Have you ever had the feeling that you are being fooled into purchasing more? Well, you're not the only one. According to a recent survey, only 5% of people have felt guilty after a shopping session. It means that most of us, at some point in our lives, have regretted a purchase.
Consumers are not necessarily to blame for impulse shopping. After all, we are constantly bombarded with ads and marketing tactics specifically designed to spend more money on us.
So we thought we'd give you a table with a series of psychological tactics to find out how we are fooled into buying more. Here are some that will make you think:
They lowered the price by one penny. Therefore, you will always be more motivated to buy a product with 4.99 euros instead of 5 euros.
The point delimiting the order of thousands is removed. So a price of 1699 euros is much more attractive than one of 1,699 euros, right?
The labyrinth store's design is designed so that the consumer feels disoriented and reaches the shelves with thousands of products. This way, he will buy other products that are not on the shopping list because they are sold right in front of him.
Research shows that if the seller is a woman and touches you lightly on the shoulder, this gesture will give you the confidence to buy it. Likewise, if the seller, male or female, somehow imitates your gestures, you will buy more.
Words are often used to make an imaginary connection at a lower price. For example, a car described as cheap to maintain will be bought instead of one described as high performance.
A print advertisement that presents the equivalence between a product and others consumed daily will help you make a faster purchase decision. For example, if you are presented with a TV as the equivalent of a coffee every day for a year, the calculation will give you an advantage.
How many times have you seen a label pasted over another label with the original price, on which all the faces can be seen? It does not matter the reduced amount, but the fact that the product is reduced and thus you will pay 4.97 euros for a product whose original price was 5 euros, feeling that you are winning.
The trick of visual contrast between the original and the reduced price is often used. For example, if both are written in black, you will not be as attracted as if the reduced price is written in red.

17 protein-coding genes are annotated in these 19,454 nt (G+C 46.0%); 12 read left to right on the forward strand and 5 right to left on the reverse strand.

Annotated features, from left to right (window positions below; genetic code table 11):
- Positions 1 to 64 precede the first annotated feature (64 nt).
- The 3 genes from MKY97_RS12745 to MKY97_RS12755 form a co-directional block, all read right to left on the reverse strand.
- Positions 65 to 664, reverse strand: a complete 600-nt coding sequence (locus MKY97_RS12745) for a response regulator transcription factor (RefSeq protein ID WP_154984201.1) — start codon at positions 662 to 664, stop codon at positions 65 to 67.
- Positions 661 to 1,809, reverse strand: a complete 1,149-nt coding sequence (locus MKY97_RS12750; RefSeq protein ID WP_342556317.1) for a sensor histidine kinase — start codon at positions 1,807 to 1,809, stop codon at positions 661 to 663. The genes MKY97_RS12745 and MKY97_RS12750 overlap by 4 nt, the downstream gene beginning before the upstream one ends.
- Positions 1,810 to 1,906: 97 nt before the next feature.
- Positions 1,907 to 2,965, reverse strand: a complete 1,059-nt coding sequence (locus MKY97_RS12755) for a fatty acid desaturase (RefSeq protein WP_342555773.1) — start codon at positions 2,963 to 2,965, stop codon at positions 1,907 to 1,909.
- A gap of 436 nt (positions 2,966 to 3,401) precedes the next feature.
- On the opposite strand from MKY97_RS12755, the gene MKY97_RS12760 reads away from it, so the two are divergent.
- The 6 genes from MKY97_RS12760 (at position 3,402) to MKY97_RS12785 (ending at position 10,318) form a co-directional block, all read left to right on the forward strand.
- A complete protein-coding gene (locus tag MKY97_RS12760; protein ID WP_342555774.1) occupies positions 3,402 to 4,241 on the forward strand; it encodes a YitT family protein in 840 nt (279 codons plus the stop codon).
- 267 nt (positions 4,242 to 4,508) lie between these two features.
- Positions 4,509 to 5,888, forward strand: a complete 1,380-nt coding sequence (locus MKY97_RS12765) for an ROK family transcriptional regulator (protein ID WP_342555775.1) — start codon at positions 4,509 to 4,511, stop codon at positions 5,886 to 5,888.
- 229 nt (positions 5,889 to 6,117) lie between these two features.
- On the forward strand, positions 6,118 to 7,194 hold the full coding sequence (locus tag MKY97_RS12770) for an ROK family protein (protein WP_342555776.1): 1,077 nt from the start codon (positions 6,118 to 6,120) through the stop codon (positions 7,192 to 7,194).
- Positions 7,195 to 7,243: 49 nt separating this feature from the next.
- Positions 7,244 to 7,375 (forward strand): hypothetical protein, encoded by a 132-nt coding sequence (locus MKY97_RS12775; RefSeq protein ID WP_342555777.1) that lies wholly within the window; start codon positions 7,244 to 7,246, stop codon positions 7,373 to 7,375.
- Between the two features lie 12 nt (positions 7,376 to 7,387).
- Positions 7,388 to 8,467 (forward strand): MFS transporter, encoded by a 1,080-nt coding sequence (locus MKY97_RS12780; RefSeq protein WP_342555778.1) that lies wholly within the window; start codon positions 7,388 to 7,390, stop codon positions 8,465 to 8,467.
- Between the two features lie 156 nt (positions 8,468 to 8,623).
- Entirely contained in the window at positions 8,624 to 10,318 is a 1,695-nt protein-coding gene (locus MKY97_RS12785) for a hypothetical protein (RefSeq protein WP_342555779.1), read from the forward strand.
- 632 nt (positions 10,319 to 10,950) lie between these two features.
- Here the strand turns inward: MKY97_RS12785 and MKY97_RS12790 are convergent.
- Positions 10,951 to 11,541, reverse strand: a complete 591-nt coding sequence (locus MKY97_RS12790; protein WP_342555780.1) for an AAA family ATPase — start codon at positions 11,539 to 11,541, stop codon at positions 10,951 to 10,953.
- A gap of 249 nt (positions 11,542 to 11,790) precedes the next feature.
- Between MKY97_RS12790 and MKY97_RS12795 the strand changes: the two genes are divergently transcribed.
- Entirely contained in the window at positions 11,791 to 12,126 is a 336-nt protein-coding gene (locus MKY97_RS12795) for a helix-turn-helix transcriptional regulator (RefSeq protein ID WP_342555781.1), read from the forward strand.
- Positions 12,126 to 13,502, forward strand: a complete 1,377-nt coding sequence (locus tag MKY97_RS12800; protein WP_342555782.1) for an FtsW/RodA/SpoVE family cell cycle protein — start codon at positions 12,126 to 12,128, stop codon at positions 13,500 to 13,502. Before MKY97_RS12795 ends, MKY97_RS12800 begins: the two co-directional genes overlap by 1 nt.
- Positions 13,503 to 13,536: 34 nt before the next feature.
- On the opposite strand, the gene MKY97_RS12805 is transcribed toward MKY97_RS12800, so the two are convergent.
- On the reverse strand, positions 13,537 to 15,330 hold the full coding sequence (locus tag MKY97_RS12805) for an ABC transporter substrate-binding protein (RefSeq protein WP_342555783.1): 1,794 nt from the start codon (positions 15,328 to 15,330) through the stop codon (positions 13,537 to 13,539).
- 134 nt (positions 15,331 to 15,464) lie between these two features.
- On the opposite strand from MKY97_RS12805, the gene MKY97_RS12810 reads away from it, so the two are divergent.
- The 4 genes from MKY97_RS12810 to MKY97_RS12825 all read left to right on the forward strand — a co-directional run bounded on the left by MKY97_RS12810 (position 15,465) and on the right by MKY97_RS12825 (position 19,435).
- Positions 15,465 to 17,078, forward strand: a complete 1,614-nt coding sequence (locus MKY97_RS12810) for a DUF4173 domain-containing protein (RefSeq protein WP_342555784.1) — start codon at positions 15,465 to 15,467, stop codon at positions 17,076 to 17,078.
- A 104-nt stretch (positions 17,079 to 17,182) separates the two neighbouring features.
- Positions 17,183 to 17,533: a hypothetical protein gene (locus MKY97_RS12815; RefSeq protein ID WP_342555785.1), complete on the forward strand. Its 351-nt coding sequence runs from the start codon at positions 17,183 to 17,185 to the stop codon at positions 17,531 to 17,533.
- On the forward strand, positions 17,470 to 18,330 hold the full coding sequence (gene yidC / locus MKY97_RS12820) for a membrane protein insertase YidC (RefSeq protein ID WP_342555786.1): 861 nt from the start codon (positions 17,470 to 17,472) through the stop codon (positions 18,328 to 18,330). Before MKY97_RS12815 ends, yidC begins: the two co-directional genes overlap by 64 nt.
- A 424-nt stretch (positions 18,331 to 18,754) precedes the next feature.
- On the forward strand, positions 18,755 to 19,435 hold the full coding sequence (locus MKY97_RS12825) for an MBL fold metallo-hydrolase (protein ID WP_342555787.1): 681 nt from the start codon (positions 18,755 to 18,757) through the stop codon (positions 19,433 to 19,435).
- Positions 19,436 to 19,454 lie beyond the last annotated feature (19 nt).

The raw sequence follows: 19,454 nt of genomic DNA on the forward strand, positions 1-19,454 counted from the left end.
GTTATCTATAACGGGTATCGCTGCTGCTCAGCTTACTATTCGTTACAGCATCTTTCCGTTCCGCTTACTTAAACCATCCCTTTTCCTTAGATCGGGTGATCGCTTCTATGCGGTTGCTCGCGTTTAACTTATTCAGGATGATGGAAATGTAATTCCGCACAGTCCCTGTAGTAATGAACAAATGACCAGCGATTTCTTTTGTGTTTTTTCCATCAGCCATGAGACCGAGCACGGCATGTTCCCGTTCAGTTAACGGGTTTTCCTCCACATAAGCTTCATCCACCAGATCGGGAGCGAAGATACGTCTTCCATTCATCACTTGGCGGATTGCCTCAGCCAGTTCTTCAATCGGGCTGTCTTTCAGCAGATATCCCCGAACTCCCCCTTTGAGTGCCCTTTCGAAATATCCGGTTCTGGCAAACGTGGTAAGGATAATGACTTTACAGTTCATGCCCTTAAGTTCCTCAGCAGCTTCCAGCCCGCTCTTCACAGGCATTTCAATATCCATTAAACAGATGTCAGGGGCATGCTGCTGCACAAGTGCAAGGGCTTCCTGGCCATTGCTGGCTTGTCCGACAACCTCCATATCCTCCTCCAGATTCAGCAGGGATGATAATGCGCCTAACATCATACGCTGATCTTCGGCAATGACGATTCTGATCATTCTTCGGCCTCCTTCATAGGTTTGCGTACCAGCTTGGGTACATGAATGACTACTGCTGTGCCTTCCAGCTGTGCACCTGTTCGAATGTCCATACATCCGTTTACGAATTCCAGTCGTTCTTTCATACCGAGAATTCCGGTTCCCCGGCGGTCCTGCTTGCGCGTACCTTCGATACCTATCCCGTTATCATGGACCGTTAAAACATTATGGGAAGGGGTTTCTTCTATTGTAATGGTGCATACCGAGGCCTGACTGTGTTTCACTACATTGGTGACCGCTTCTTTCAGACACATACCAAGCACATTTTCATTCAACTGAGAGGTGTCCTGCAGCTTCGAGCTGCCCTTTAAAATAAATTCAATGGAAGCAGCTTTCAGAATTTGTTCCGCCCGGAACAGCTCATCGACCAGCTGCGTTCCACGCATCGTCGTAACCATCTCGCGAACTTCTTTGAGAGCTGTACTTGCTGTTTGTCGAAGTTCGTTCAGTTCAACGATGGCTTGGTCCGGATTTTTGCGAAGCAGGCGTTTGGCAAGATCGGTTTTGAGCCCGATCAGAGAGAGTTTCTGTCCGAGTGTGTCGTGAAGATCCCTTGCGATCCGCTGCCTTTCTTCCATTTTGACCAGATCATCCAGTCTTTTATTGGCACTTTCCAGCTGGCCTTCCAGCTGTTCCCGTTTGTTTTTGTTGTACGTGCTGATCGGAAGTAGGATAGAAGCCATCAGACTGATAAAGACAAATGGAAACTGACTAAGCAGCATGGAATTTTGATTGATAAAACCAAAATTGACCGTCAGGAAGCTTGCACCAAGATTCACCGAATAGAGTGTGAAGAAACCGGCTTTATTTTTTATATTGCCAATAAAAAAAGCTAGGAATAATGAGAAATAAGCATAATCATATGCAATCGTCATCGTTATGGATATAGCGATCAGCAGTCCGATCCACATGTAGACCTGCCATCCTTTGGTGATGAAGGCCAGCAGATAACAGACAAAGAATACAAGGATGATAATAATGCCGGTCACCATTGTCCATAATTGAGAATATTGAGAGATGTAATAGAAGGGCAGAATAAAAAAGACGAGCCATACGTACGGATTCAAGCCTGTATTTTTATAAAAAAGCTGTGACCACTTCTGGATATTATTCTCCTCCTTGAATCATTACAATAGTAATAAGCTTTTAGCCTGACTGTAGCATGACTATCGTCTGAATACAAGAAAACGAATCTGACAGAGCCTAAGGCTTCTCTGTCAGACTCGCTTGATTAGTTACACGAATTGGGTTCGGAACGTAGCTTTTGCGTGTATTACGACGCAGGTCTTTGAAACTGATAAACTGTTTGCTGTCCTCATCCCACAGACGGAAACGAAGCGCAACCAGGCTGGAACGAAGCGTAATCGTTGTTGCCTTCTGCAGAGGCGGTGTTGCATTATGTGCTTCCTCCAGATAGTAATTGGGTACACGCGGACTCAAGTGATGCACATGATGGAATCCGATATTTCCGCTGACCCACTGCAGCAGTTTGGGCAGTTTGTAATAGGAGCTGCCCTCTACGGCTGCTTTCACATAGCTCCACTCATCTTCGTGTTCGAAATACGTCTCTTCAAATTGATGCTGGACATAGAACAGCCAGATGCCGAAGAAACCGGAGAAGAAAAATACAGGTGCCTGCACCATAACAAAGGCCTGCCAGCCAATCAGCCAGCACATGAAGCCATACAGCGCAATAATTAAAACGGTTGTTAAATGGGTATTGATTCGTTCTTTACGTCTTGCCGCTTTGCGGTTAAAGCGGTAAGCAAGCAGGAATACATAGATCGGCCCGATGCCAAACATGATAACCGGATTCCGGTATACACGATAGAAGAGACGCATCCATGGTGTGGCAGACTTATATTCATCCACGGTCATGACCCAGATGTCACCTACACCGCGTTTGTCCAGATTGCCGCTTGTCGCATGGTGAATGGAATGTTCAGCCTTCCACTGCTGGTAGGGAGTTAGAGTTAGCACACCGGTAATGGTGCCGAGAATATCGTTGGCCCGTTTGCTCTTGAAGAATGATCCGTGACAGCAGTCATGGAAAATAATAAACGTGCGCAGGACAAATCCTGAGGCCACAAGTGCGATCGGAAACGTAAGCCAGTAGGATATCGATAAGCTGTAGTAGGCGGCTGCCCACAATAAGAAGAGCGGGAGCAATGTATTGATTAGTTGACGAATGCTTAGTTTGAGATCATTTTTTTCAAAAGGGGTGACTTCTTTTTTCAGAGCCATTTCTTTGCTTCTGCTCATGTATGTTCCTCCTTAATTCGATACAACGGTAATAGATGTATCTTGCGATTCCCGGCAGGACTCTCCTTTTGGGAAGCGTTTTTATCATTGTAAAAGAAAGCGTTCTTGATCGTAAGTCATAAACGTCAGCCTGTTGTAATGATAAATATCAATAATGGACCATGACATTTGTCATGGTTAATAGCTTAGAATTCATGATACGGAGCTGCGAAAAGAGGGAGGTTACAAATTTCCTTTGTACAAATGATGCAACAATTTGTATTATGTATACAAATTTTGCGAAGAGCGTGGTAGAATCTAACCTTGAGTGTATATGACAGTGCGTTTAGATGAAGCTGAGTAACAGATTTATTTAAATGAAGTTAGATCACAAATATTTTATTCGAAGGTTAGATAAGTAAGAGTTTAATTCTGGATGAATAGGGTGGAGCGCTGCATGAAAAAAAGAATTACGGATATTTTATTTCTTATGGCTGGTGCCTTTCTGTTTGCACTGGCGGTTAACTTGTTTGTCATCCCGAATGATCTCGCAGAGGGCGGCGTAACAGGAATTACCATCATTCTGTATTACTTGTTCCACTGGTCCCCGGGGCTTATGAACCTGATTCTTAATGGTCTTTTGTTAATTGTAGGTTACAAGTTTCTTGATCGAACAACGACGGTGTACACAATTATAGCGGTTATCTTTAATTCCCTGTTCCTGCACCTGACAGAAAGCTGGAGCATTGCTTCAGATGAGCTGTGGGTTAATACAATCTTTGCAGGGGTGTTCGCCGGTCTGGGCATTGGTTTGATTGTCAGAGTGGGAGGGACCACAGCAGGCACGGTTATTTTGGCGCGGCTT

The false sense of urgency offered by certain advertisements is invaluable to the store's pocket. The advertisement: minimal stock, limited offer, only three free seats on the plane, or 500 people now have this product in your cart, will urge you to buy impulsively.
Uber method. It is a very effective invention. Until then, people were transfigured by the sight of how the money was collected by the device, in the case of a taxi ride. With Uber, even if it's more expensive, you know from the beginning how much the ride costs.
Some restaurants do not include currency on the menu. A breaded cheese has 15, not 15 euros in its favour, which has proven to be much more efficient for the local budget because people are willing to spend more.
Some stores divide the discount over several days for a single product. If they want to reduce the price by 60%, rather than doing it on one day, they prefer to offer a 30% discount on the first day, 20% on the second day and 10% on the third day which is much more efficient. Why? People are disappointed when they miss a discount and prefer it to be smaller, only to buy the discounted product.
Market research has shown that red labels are lovely to men. They also buy more of a product that has been warned on the shelf or in commercials with red fonts.
Some ads focus on experience and time rather than price. When advertising a video game console, a message like "you're going to have an incredible time" will be much more appealing than "a cheap product." People are frequently motivated by a sense of nostalgia.
When a product is expensive, an explanation thrown into the manufacturing process is essential. No one will complain that he paid a lot for a 100% organic coffee or a handmade wooden spoon.
Imagine four categories of popcorn bags. The small one costs 4 euros, the medium one costs 8 euros, and the big one costs 8.5 euros. Which do you think will be sold? The big one. The middle one was put there to help sell the big bag.
Another strategy is to place the commodities in the back of the store. For example, if you want to buy milk, eggs or bread, you have to go through many shelves first, and you will buy extra.
Another strategy is given by the ambient music and the beautiful colours at the entrance to the store. Everyone comes in and shops at a store that makes them happy.
It seems familiar to you to see restaurants where most prices are at the same level and only 2-3 dishes stand out in terms of cost. Nobody buys them, but there are no bathrooms. They are listed there just so you can make a comparison, and the price you pay for the prepared order seems reasonable compared to the expensive one.
Probably the best tactic is to promote: 1 + 1 for free. Instead of spending a 50% discount on a product, if you offer the same product for free when you buy one, you will have more to gain. Not at a price, but the volume of sales.
As consumers become aware of specific marketing tactics, retailers are forced to change their game to remain effective.
A relatively recent phenomenon is influencer marketing, when brands associates with vloggers or influencers to support a product. And these partnerships tend to work - a recent survey showed that 40% of people bought something based on an influencer's recommendation.
But how long will influencer marketing remain effective - or any of these tactics? Some of the more subtle pricing tactics may stay relevant for longer, but all of these tricks are unlikely to stand the test of time.